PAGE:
Teaching Ultrasound Imaging for Central Line Placement—A Resident’s Perspective

DOI: 10.4236/ojanes.2013.35058   PDF   HTML   XML   3,559 Downloads   5,250 Views   Citations

Abstract

The availability of ultrasound (US) devices has refined techniques for vascular access. The resident trainee’s ability to learn US techniques depends upon device availability, skills, and motivation of instructors. We hypothesized that hands-on teaching program of US techniques for vascular access would have a positive impact on the trainee’s perceptions. After IRB approval, PGY3 anesthesiology residents with limited prior experience in US-guided vascular access underwent close supervision by attending staff as they performed US-guided Internal Jugular Vein (IJV) central line placements. A total of 66 land mark (LM) and 75 US-guided IJV cannulation performed by 19 residents were supervised. Residents completing the study were more proactive with 68.4% agreeing to use US based techniques for an anticipated difficulty in accessing central lines. The graduating residents involved in the study all strongly agreed that US imaging for vascular access was within the scope of practice of all anesthesiologists, and that training guidelines be established and incorporated in their practice. Fifty eight percent of residents stated that their confidence and skill levels had significantly improved. Teaching US-guided techniques resulted in an increase employment of such techniques by graduating residents with no impediment attributed to knowledge deficits or inexperience. Residents were more proactive with using US for anticipated difficulty in IJV placement. A short neck, poor landmark, anticoagulation, morbid obesity favored US use by residents. Systematic teaching of US techniques is justified as it significantly improves the resident’s perceptions and confidence.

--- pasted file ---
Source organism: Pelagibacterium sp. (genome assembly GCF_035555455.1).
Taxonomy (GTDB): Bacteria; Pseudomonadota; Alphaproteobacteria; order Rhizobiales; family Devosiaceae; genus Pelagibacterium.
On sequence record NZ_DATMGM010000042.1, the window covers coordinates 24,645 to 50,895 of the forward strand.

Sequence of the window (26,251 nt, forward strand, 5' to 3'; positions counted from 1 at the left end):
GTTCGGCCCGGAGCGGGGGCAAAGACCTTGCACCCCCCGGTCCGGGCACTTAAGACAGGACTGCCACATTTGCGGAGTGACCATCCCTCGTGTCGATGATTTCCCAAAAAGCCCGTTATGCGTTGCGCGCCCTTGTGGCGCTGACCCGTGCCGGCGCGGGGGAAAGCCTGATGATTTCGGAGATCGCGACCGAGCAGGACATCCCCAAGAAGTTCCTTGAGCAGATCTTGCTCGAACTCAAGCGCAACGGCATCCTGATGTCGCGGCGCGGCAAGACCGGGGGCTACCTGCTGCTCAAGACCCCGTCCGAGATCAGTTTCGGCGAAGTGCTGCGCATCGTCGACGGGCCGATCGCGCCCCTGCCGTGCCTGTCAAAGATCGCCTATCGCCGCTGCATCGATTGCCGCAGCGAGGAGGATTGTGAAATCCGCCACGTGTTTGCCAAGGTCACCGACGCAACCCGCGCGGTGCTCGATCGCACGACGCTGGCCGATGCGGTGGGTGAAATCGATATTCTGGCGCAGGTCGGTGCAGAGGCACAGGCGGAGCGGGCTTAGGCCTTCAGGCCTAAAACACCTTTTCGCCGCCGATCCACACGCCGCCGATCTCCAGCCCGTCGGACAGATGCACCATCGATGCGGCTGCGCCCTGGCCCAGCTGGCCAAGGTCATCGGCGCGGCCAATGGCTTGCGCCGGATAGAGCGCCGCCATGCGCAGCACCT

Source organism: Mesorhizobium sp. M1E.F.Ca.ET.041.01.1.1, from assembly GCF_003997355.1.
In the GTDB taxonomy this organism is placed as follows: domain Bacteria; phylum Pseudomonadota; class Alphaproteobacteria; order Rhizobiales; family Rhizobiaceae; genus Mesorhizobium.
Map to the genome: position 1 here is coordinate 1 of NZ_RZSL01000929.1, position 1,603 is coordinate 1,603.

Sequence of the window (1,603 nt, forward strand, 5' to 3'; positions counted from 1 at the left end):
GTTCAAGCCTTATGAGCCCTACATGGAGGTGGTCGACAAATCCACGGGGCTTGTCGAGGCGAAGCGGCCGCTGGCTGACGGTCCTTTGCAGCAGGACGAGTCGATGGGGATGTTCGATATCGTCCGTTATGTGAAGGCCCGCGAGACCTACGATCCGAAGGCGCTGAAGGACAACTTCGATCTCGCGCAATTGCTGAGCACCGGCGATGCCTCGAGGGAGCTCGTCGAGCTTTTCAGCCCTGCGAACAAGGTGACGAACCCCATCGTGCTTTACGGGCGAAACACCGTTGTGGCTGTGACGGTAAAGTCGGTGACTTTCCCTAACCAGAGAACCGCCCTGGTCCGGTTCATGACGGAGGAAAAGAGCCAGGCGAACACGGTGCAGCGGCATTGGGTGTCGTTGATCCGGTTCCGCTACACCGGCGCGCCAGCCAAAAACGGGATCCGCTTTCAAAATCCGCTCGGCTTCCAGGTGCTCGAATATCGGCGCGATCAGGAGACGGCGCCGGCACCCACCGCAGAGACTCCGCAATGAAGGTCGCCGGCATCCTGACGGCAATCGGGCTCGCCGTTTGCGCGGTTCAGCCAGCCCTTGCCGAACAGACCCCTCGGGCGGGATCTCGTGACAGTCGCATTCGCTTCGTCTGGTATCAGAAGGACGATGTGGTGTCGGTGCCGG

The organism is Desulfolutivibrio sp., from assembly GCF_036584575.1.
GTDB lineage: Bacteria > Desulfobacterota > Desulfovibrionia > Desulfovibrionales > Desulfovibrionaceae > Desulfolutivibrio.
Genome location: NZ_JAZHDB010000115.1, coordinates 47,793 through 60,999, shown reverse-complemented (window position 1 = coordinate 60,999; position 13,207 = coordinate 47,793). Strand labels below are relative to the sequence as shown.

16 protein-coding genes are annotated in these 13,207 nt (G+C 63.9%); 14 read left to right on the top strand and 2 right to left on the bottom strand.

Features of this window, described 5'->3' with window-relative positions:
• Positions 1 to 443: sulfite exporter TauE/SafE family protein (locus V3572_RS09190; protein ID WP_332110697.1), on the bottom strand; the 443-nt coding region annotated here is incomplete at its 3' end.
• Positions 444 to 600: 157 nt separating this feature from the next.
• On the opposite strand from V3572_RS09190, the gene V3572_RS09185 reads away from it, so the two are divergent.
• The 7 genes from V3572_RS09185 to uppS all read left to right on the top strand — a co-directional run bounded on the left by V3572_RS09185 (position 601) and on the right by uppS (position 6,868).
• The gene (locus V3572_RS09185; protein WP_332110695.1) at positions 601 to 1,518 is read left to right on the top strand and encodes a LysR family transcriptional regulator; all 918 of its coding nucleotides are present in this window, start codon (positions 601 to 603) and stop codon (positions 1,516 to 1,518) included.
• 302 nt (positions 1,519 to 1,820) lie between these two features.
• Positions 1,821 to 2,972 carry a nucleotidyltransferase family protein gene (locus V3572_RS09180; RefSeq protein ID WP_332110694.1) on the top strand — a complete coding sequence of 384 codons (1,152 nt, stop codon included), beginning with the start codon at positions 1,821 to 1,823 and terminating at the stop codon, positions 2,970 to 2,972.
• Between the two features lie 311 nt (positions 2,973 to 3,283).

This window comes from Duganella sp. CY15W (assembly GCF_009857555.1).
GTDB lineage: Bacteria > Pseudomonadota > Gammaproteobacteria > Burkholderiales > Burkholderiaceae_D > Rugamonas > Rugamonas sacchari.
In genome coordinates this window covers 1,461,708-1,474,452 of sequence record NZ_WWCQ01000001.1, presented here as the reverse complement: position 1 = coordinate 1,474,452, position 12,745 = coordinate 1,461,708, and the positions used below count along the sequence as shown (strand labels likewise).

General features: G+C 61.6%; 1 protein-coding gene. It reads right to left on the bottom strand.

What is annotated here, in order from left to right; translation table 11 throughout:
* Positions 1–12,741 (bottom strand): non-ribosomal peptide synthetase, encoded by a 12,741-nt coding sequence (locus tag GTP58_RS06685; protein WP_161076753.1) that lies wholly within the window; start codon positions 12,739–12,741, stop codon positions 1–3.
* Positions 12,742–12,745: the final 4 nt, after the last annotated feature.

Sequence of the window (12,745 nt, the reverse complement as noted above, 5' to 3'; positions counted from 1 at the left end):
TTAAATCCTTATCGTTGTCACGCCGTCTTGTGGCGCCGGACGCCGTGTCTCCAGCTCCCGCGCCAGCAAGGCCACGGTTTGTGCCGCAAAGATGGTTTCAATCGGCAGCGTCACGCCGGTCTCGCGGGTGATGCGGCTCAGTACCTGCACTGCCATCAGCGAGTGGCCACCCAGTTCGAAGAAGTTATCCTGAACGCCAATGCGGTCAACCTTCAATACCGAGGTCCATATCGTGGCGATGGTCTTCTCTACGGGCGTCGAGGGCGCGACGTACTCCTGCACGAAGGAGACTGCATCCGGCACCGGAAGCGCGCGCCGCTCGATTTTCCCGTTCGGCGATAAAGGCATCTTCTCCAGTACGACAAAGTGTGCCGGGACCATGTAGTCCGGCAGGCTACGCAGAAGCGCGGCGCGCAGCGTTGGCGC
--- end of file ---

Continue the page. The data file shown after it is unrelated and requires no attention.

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J. Mukherji, N. Ural, T. Sheikh and W. Jellish, "Teaching Ultrasound Imaging for Central Line Placement—A Resident’s Perspective," Open Journal of Anesthesiology, Vol. 3 No. 5, 2013, pp. 263-271. doi: 10.4236/ojanes.2013.35058.

Conflicts of Interest

The authors declare no conflicts of interest.

References

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